When vibrations are received (step S601: Yes), the synchronization signal determiner 212 determines whether the vibrations received via the acceleration sensor 280 are a synchronization signal (step S602).

When it is determined that the vibrations are a synchronization signal (step S602: Yes), the response signal transmitter 213 promptly transmits through vibrations a response signal including the terminal ID of that terminal to the master terminal 100 from the speaker 290 (step S603), and the process concludes. When it is determined that the vibrations are not a synchronization signal (step S602: No), the process concludes. When touching the master terminal 100, the slave terminal 200 can establish a connection by repeating this process.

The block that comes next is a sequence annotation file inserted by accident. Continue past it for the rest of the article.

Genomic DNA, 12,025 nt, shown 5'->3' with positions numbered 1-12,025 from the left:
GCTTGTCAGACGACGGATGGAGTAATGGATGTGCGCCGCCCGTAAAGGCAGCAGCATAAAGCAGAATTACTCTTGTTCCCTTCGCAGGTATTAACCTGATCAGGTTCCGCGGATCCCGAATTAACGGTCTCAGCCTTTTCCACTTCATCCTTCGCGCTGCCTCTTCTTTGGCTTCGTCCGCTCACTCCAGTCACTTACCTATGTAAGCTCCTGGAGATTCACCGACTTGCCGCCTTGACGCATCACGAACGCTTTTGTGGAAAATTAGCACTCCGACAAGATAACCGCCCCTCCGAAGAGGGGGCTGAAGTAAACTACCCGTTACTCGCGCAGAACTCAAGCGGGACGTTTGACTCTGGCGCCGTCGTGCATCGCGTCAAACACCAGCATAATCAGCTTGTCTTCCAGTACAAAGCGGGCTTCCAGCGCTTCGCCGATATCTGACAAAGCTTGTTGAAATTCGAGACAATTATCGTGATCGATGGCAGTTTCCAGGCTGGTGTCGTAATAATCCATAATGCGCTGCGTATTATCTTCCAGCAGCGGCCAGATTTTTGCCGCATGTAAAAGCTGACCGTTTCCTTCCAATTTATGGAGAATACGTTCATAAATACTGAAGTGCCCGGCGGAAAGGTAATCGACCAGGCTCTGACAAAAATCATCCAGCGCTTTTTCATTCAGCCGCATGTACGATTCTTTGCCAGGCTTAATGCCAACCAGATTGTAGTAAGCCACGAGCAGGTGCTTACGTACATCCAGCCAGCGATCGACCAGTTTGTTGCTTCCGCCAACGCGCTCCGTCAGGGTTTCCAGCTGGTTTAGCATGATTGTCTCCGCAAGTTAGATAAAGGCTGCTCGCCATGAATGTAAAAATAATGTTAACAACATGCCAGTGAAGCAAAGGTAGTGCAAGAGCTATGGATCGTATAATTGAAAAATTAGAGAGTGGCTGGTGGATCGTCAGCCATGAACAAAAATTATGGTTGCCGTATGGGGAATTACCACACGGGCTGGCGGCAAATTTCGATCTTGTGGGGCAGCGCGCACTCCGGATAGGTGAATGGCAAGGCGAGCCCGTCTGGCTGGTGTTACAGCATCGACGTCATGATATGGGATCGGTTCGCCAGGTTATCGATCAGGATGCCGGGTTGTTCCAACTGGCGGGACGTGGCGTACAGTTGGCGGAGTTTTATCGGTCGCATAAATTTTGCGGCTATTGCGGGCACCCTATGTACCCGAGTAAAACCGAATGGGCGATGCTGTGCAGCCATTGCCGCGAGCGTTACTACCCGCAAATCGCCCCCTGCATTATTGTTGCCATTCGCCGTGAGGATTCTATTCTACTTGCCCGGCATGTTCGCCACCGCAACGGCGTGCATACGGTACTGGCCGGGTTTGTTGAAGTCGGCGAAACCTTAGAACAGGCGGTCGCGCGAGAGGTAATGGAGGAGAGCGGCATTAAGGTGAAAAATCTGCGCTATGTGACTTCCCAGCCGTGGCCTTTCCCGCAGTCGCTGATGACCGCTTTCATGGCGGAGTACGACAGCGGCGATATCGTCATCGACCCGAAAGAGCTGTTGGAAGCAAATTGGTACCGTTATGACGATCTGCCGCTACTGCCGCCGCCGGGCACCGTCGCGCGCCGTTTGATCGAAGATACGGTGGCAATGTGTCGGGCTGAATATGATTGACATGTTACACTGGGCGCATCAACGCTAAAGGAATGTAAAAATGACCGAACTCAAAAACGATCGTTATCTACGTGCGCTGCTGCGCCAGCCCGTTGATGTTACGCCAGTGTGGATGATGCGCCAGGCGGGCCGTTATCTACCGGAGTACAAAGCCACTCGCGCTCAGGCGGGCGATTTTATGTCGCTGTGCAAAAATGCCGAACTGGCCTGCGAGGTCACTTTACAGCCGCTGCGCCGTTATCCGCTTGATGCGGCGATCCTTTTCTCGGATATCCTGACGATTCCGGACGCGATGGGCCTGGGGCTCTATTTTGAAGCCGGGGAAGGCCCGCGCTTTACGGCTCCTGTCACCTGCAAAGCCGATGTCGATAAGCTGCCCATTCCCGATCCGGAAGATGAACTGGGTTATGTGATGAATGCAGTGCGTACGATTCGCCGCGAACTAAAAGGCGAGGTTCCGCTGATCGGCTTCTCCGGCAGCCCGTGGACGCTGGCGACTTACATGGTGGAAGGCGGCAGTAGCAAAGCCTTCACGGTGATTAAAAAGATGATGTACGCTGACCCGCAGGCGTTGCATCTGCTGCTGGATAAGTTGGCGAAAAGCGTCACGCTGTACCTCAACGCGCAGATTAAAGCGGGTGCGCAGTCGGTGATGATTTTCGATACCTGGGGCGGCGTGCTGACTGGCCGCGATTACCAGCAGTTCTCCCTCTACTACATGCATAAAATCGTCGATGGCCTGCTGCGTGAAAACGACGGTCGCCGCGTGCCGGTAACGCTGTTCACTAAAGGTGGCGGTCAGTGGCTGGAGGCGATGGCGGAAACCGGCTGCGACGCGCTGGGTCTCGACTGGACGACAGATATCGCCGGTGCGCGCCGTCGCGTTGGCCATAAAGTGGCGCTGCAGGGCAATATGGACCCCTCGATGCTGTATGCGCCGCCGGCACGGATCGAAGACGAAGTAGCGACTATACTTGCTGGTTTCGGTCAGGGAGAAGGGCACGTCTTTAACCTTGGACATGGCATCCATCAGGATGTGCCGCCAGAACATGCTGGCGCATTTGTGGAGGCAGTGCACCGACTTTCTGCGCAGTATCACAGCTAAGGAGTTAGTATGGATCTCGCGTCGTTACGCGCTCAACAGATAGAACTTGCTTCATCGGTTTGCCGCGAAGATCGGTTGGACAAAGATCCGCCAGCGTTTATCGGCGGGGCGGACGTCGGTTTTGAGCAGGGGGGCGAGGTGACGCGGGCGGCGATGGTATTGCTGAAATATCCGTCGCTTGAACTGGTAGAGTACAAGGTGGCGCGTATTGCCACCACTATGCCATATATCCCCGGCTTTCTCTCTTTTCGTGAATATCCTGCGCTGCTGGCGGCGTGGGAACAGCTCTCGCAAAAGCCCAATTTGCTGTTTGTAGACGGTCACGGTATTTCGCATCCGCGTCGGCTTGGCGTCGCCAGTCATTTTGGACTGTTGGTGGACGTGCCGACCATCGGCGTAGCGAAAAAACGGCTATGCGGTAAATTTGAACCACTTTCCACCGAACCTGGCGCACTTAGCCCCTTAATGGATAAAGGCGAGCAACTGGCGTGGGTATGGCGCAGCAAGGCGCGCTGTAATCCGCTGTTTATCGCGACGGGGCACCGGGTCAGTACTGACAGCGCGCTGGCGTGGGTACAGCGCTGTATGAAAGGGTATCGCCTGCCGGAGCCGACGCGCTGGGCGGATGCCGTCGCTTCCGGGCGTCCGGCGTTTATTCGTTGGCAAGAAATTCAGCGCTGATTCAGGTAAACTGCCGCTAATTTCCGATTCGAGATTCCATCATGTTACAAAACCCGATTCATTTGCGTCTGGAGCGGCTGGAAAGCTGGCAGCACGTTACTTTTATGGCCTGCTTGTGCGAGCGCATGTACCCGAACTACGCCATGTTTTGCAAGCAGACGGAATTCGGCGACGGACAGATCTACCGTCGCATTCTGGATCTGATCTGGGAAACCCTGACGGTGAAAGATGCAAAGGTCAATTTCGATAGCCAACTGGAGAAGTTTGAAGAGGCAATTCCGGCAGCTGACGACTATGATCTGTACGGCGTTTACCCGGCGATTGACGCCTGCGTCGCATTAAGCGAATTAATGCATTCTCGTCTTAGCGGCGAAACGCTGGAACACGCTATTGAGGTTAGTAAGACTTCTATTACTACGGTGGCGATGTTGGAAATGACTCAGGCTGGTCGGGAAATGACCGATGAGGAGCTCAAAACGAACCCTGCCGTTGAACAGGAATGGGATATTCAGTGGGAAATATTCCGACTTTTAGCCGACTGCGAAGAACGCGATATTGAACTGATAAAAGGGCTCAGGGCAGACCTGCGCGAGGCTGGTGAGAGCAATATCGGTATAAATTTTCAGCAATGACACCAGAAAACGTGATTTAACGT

As described above, the slave terminal 200 detects vibrations from the master terminal 100 touching the slave terminal 200, by means of the acceleration sensor 280, and transmits vibrations that are a response signal. The master terminal 100 detects the vibrations from the slave terminal 200 touching the master terminal 100, by means of the acceleration sensor 190, and establishes a connection with the slave terminal 200 for which the synchronization signal time intervals and the response signal time intervals match within the error range. Consequently, the master terminal 100 can establish a connection with the slave terminal 200a that is physically touching the master terminal 100. In contrast, no connection is made with terminals other than slaves physically touching the master terminal 100. As a result, it is possible for connections to be established limited to the range in which the acceleration sensor can detect vibrations (in this exemplary embodiment, the range of devices physically touching). Accordingly, a user can establish a connection between the master terminal 100 and the slave terminal 200 by causing these terminals to touch each other, without doing a setting operation such as inputting a PIN and/or the like.